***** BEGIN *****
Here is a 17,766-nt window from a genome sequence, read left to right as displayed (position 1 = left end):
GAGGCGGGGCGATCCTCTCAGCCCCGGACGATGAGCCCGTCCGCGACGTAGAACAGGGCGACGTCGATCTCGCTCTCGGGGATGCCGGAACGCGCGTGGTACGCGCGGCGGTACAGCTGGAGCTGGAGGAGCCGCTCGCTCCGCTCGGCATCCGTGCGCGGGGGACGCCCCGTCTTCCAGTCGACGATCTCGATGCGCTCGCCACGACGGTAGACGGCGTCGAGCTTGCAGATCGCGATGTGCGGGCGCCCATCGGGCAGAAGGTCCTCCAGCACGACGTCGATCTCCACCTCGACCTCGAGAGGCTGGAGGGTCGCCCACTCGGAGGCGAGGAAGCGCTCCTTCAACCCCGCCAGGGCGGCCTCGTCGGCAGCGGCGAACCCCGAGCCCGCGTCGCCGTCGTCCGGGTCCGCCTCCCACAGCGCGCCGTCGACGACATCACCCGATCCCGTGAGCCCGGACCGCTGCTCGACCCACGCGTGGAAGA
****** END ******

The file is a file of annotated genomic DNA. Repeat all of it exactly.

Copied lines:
Here is a 17,766-nt window from a genome sequence, read left to right as displayed (position 1 = left end):
GAGGCGGGGCGATCCTCTCAGCCCCGGACGATGAGCCCGTCCGCGACGTAGAACAGGGCGACGTCGATCTCGCTCTCGGGGATGCCGGAACGCGCGTGGTACGCGCGGCGGTACAGCTGGAGCTGGAGGAGCCGCTCGCTCCGCTCGGCATCCGTGCGCGGGGGACGCCCCGTCTTCCAGTCGACGATCTCGATGCGCTCGCCACGACGGTAGACGGCGTCGAGCTTGCAGATCGCGATGTGCGGGCGCCCATCGGGCAGAAGGTCCTCCAGCACGACGTCGATCTCCACCTCGACCTCGAGAGGCTGGAGGGTCGCCCACTCGGAGGCGAGGAAGCGCTCCTTCAACCCCGCCAGGGCGGCCTCGTCGGCAGCGGCGAACCCCGAGCCCGCGTCGCCGTCGTCCGGGTCCGCCTCCCACAGCGCGCCGTCGACGACATCACCCGATCCCGTGAGCCCGGACCGCTGCTCGACCCACGCGTGGAAGA